Conflict, arguments, differences of opinion. These are things you'd generally try to avoid in the workplace. Things tend to break down a bit when everyone's at each other's throats, having a barney. But there are positive ways we can disagree.

When conflict is unhealthy, it can damage your company culture, reputation and productivity. Left unresolved, the bad kind of conflict can have consequences for all involved:

  • Increased stress
  • Disrupted work
  • Wasted time
  • Damaged relationships
  • Increased staff turnover
  • Poor customer experience

However, there is a healthier kind of conflict resolution in the workplace which, when used well and managed, can actually improve outcomes for your business. It can push people to challenge ideas, and think outside the box. Creativity is often borne from friction, and that's something you want to encourage.

How to minimise unhealthy conflict

Preventing unhealthy conflict doesn't need to be an arduous process, and there are some simple things you can do to prevent it from becoming a serious issue.

Set clear expectations

It's important that your team knows what's acceptable and what isn't. Establishing reasonable, clear boundaries will help keep your teams happier.

Creating a short behaviour guide can be really helpful. This way, you can eliminate the grey areas and everyone knows where they stand.

Something dead simple, like a paragraph or two on 'how we communicate with each other' could be really useful to keep people on track.

All feedback goes in the #Feedback channel on Slack? Be honest and open but only behind closed doors? Say what you mean but don't be an absolute 🍆 about it? These are all simple enough guidelines without having to write a massive document on what people can and can't say. But it will guide your culture in the right direction, and you can refer to it in future when discussions are starting to get a little heated.  

These guidelines don't necessarily have to be dictated by your leadership team alone. If you collaborate with your team to develop these company values, you can help everyone bond, make your employees feel valued and nurture a healthier company culture.

Minimise stress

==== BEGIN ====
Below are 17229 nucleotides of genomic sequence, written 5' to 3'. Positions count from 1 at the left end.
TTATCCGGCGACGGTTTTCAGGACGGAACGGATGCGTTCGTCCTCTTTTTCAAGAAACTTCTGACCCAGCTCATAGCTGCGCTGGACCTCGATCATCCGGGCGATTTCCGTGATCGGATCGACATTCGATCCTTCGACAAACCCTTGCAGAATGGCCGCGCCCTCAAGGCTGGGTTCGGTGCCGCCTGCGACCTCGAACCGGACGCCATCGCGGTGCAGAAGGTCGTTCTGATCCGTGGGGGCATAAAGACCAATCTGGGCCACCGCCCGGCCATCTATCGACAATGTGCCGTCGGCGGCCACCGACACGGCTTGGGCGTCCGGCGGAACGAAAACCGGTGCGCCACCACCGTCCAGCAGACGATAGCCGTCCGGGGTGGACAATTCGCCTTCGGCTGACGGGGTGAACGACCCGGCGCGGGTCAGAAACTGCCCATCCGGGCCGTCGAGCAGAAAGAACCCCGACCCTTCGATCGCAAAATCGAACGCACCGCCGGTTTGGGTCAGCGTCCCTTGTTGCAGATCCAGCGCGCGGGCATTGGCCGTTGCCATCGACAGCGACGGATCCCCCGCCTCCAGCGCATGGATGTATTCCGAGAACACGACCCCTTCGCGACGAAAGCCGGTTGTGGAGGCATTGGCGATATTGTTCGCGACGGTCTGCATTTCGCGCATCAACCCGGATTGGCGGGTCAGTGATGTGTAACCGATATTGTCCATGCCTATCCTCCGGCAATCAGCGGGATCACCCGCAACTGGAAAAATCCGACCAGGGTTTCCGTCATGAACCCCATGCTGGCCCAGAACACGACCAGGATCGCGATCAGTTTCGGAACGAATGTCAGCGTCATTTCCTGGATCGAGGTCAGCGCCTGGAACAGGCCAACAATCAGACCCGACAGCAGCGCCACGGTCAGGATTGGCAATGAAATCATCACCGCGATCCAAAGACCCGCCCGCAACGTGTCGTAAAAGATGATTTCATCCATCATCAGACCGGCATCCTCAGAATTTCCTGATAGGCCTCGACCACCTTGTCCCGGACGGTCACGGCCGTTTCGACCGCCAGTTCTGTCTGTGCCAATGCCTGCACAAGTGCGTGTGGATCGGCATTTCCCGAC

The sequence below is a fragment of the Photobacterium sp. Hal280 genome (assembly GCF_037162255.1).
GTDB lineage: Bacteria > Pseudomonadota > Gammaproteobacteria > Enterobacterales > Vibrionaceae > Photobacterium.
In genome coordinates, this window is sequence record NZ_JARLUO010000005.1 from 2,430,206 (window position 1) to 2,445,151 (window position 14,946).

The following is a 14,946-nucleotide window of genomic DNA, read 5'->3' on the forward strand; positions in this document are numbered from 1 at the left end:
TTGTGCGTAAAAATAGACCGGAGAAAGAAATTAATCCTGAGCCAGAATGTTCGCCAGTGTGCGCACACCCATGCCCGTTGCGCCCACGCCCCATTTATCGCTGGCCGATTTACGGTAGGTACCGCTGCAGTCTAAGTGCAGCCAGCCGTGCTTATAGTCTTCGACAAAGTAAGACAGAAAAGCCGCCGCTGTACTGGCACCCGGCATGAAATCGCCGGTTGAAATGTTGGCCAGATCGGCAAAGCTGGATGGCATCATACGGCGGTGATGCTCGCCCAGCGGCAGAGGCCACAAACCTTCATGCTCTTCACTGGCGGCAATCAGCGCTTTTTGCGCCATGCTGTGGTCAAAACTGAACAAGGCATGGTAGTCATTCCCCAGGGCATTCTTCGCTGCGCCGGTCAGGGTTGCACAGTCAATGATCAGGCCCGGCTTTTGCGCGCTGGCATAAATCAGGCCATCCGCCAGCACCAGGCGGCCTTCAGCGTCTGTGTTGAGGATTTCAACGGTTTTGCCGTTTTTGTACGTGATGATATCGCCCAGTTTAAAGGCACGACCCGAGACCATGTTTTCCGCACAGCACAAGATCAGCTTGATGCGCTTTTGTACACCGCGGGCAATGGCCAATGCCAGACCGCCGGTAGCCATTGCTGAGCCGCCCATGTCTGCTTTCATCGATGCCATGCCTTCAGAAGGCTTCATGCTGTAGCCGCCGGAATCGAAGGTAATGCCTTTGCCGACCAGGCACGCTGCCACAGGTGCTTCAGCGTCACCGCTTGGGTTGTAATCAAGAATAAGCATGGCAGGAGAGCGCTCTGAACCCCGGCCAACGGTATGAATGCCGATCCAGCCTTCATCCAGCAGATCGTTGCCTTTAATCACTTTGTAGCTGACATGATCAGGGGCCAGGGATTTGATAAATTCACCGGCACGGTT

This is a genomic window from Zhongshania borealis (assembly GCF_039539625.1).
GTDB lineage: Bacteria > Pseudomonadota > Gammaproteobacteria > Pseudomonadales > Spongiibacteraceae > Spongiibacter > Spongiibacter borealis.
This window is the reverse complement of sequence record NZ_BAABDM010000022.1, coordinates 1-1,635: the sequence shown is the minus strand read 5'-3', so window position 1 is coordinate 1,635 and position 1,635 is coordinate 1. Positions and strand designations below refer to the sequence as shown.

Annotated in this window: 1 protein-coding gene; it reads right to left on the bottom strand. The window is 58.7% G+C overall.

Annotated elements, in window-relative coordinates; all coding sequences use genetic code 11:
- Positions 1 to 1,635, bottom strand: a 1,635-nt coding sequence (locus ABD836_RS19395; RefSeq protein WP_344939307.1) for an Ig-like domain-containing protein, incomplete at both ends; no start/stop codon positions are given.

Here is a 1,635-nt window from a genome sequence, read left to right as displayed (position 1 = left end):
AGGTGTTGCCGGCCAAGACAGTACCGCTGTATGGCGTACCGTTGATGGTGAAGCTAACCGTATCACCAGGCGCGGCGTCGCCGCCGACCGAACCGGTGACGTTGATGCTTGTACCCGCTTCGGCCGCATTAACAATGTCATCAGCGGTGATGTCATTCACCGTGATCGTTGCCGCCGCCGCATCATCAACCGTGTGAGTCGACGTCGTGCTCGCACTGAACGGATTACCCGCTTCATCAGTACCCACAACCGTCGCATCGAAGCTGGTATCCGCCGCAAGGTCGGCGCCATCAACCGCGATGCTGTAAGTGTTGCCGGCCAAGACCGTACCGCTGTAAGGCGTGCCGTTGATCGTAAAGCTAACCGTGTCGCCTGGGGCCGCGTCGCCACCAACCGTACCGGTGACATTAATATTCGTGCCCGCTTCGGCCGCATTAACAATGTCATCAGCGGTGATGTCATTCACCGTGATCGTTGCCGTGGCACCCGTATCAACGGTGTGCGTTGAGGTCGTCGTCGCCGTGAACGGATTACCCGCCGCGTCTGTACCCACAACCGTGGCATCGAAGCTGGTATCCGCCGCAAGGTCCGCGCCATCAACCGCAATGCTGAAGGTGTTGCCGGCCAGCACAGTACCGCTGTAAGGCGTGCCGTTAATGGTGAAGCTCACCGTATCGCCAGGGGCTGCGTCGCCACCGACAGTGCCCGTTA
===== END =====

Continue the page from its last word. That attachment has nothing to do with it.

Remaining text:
You can't deny that stressed employees are more likely to be uptight and sensitive, which increases the risk of an office argument occurring. Research indicates that long-term health conditions like stress are behind more than half of health-related absences in small businesses. It's something all companies have to mitigate.

So what are your team's stress levels? What's stressing them out? What measures do you have in place to help with stress? What else can you do? There are some simple steps you can take, like:

  • Promoting a healthier work-life balance
  • Regulating their workloads
  • Avoiding micro-management
  • Make sure everyone's taking their holidays

Promote positive communication

Poor communication inevitably leads to more conflict. By taking the time to encourage openness in communication, you can really lower the likelihood of arguments flaring up.

Check in regularly with your team and ensure everyone is on the same page - you'll find it helps avoid miscommunication and resulting arguments.

Good leaders are great communicators. By giving regular feedback, you help your employees develop. Don't just limit feedback to performance reviews; incorporate it into everyday conversation. Informal chats and Slack messages work just as well as serious meetings.

You'll find folks are enlightened by the opportunity to vent their concerns and address issues before they get out of hand. Focus your feedback on creative development, rather than criticism - or at least keep it constructive. This podcast has some useful ideas on making such conflicts productive.

Encouraging constructive disagreement

If you've noticed that more people seem to be arguing at work these days, or a particular hot topic is getting everyone riled up, it may be time to intervene with a polite reminder of how things should be done.

Asking something like "do you folks need any assistance with this?" can give both parties the opportunity to take a step back and explain the source of their disagreement. It can help tempers simmer down a little, and everyone to get a bit of clarity on what's going on.

Your employees make your business. It makes sense that you help them work well together. You want a team with a variety of ideas to keep things vibrant and productive, but you don't want disagreements and conflict to damage the team's dynamic. By using these strategies, you should be more successful in keeping things a bit more peaceful in the workplace.